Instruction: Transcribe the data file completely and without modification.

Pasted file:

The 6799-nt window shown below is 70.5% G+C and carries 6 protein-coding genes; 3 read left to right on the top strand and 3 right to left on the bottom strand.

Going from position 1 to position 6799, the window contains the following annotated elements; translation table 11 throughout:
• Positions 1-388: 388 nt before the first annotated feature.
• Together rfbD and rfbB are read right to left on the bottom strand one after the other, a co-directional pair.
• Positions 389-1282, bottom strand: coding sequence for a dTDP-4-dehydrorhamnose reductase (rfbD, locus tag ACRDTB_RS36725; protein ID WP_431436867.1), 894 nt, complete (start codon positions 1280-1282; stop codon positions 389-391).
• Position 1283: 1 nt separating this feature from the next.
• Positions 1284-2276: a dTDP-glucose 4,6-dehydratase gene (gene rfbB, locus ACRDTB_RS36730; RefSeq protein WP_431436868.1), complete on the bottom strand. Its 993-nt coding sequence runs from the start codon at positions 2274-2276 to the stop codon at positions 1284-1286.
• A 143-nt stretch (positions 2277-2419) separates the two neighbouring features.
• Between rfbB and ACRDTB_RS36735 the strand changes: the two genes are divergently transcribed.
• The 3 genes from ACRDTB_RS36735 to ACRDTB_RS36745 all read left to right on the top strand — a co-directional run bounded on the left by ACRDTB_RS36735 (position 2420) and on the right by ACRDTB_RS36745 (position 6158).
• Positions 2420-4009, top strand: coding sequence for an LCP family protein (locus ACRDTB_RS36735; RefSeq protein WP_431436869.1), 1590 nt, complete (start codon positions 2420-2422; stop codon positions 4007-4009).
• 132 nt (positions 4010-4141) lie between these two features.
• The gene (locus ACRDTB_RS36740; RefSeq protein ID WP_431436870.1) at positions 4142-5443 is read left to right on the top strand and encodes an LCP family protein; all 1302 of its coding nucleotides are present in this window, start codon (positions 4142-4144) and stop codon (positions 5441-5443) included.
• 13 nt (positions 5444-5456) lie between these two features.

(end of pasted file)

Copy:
The 6799-nt window shown below is 70.5% G+C and carries 6 protein-coding genes; 3 read left to right on the top strand and 3 right to left on the bottom strand.

Going from position 1 to position 6799, the window contains the following annotated elements; translation table 11 throughout:
• Positions 1-388: 388 nt before the first annotated feature.
• Together rfbD and rfbB are read right to left on the bottom strand one after the other, a co-directional pair.
• Positions 389-1282, bottom strand: coding sequence for a dTDP-4-dehydrorhamnose reductase (rfbD, locus tag ACRDTB_RS36725; protein ID WP_431436867.1), 894 nt, complete (start codon positions 1280-1282; stop codon positions 389-391).
• Position 1283: 1 nt separating this feature from the next.
• Positions 1284-2276: a dTDP-glucose 4,6-dehydratase gene (gene rfbB, locus ACRDTB_RS36730; RefSeq protein WP_431436868.1), complete on the bottom strand. Its 993-nt coding sequence runs from the start codon at positions 2274-2276 to the stop codon at positions 1284-1286.
• A 143-nt stretch (positions 2277-2419) separates the two neighbouring features.
• Between rfbB and ACRDTB_RS36735 the strand changes: the two genes are divergently transcribed.
• The 3 genes from ACRDTB_RS36735 to ACRDTB_RS36745 all read left to right on the top strand — a co-directional run bounded on the left by ACRDTB_RS36735 (position 2420) and on the right by ACRDTB_RS36745 (position 6158).
• Positions 2420-4009, top strand: coding sequence for an LCP family protein (locus ACRDTB_RS36735; RefSeq protein WP_431436869.1), 1590 nt, complete (start codon positions 2420-2422; stop codon positions 4007-4009).
• 132 nt (positions 4010-4141) lie between these two features.
• The gene (locus ACRDTB_RS36740; RefSeq protein ID WP_431436870.1) at positions 4142-5443 is read left to right on the top strand and encodes an LCP family protein; all 1302 of its coding nucleotides are present in this window, start codon (positions 4142-4144) and stop codon (positions 5441-5443) included.
• 13 nt (positions 5444-5456) lie between these two features.